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Gillespie and Northam: Confederate Monuments in Virginia Need Context 

click to enlarge Virginia candidates for governor Ralph Northam and Ed Gillespie at a Sept. 19 debate.

The Washington Post

Virginia candidates for governor Ralph Northam and Ed Gillespie at a Sept. 19 debate.

The candidates for governor of Virginia, which has more Confederate tributes than any other state, say the monuments to men who fought for the South during the Civil War need more context. But they disagree over whether the statues should be removed from prominent public places such as Richmond's Monument Avenue.

“Virginia has always been at the forefront of history,” Republican Ed Gillespie said at the Sept. 19 gubernatorial debate. “That doesn’t mean that Virginia has always been on the right side of history.”

It is with that sentiment that he feels better historical context should be applied to the existing monuments. Democrat Ralph Northam, on the other hand, would rather see the monuments placed elsewhere.

“If someone wants to look at the statues, they can, but if not, they’re [the statues] not glaring them in the face,” Northam said in a gaggle of reporters after the debate. “That’s not only important for our generation right now, but it’s important for future generations. We live in a very diverse society. That means we need to be inclusive. We need to be sensitive to everybody’s feelings.”    

While Northam is in favor of moving monuments to museums, he said he does consider their existence important.

"We need to remember the painful aspects of history, and not omit them simply because they are difficult to discuss,” Northam said.

According to data from the Southern Poverty Law Center, there are 1,503 symbols related to the Confederacy in the U.S., including monuments, road names, named courthouses and state holidays. Virginia, as the former capital of the Confederacy bears more symbols than any other state, with 223. Talk about what to do with Confederate monuments has emerged as an issue in the gubernatorial race.

The monuments were erected after the Civil War — many during the era of segregation and Jim Crow laws—but in Virginia, there are 11 Confederate memorializations, such as monuments, bridges and schools, erected from 1970 to 2014.

Due to an increase in protests about the issue across the country, several cities have begun to remove Confederate statues and plaques.

Over the summer, Richmond Mayor Levar Stoney launched a commission to examine what actions can be taken regarding the city’s iconic Monument Avenue, which is lined with statues of prominent Confederate figures such as Gen. Robert E. Lee, Gen. Stonewall Jackson and Confederate President Jefferson Davis.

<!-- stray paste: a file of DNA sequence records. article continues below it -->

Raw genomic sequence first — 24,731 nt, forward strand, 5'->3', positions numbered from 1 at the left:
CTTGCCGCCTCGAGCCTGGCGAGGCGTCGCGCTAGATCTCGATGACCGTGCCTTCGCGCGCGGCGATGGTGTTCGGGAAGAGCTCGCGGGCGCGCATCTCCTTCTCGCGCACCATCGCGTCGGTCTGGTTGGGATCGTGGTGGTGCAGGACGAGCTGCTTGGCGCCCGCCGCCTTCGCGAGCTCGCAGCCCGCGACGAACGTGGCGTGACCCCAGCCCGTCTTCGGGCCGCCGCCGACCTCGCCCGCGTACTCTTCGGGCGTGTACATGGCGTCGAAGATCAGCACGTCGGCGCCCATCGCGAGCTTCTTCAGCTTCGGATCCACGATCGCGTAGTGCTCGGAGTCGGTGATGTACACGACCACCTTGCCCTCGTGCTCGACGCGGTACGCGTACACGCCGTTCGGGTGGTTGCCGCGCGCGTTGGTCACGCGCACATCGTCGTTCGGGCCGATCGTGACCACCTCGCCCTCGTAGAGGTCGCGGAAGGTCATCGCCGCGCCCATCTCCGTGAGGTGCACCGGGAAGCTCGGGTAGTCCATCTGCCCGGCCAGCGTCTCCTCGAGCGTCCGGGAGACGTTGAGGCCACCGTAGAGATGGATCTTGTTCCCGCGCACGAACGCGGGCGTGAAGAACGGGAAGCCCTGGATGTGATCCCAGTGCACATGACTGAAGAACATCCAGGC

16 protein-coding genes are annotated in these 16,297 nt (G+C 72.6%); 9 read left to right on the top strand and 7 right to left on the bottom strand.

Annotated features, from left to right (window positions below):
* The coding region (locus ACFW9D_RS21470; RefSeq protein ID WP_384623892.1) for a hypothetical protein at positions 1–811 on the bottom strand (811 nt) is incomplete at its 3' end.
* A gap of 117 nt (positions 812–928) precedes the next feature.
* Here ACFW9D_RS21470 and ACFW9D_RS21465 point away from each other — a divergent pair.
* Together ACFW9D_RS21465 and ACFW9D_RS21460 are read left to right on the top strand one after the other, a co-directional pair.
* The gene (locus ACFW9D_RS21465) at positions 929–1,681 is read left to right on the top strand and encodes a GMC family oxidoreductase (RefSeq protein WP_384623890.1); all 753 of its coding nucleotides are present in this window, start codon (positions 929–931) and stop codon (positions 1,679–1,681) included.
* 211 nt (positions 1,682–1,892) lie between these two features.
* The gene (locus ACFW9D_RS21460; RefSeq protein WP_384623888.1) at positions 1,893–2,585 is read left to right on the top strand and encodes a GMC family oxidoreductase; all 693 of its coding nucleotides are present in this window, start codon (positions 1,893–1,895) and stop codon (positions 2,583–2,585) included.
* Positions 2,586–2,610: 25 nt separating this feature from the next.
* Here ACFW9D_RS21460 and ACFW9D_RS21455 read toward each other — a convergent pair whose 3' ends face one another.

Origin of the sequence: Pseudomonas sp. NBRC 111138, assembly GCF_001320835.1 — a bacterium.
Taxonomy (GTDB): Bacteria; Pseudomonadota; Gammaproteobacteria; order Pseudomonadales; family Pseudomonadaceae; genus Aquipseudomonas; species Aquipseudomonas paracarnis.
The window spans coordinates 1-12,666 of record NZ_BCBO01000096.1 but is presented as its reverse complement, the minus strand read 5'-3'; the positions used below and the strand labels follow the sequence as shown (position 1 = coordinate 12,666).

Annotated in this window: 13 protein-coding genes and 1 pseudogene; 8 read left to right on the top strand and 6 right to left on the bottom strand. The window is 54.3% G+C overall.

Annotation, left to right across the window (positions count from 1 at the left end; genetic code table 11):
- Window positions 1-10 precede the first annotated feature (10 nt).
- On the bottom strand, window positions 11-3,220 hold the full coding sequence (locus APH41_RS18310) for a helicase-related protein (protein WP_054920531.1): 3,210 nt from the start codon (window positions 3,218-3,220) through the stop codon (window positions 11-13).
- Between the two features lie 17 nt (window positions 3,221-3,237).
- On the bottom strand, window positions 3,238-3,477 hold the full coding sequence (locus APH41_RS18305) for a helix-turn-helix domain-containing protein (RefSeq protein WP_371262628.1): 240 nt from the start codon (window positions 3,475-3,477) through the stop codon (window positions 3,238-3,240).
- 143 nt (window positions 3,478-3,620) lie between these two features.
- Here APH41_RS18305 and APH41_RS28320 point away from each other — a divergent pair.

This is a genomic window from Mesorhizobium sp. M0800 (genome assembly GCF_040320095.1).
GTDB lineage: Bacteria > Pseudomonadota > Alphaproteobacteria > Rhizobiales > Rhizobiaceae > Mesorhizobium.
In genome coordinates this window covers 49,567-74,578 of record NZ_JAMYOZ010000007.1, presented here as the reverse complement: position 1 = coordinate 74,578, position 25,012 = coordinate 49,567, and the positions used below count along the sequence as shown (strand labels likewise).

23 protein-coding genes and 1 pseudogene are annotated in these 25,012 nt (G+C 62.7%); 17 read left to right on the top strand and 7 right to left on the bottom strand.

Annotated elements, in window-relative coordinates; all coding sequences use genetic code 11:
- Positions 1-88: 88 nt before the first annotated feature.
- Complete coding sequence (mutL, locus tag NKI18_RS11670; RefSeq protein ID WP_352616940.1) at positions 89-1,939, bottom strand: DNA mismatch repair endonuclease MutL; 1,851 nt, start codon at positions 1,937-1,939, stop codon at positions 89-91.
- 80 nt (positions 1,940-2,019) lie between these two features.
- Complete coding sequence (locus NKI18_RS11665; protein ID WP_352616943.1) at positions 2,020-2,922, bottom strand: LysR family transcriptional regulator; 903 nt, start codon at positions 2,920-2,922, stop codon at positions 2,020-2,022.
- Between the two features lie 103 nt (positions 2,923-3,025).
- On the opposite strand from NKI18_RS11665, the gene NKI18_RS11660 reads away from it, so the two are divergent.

Stoney’s Monument Avenue Commission is still underway and with upcoming gubernatorial and House of Delegates elections, the fate of Richmond’s statues remains unclear.

Should he become Virginia’s next governor, Northam is interested in expanding monumental representation through the addition of other historical figures.

"Every community takes their own journey on race, but in order to be a more inclusive society, we need to elevate the parts of our complicated history that have all too often been ignored,” Northam said.

For Northam, that means memorializing people such as Barbara Johns, whose activism helped in the Supreme Court’s ruling to desegregate schools, and Samuel Wilbert Tucker, who was the leading attorney for the NAACP in Virginia during the 1960s.

"It is why the 400th anniversary of the arrival of African slaves at Fort Monroe is so important to commemorate,” Northam said. “And we must do so in a way that helps spur a conversation about the more painful parts of our history."

A Sept. 19 news release stated that Gillespie’s position on Virginia’s historical monuments “has remained clear and consistent. When it comes to local monuments, he believes those decisions should be left to the cities and counties that control them.”

Control of the bronze men on Monument Avenue falls under two banners. The Robert E. Lee monument is owned by the state of Virginia, and as such qualifies as state property, while the others are controlled by the city of Richmond.

“While a new governor or legislature could conceivably pass and sign laws that place restrictions or remove restrictions on what can be done with them, as things currently stand, regardless of who is the next governor, the city’s options may be subject to an existing state law or ongoing legal challenges to monuments in other parts of the state,” said Jim Nolan, Stoney’s press secretary.

According to Nolan, the Monument Avenue Commission will hold an organizational meeting next month, which the public is invited to attend. The date and time has yet to be announced.

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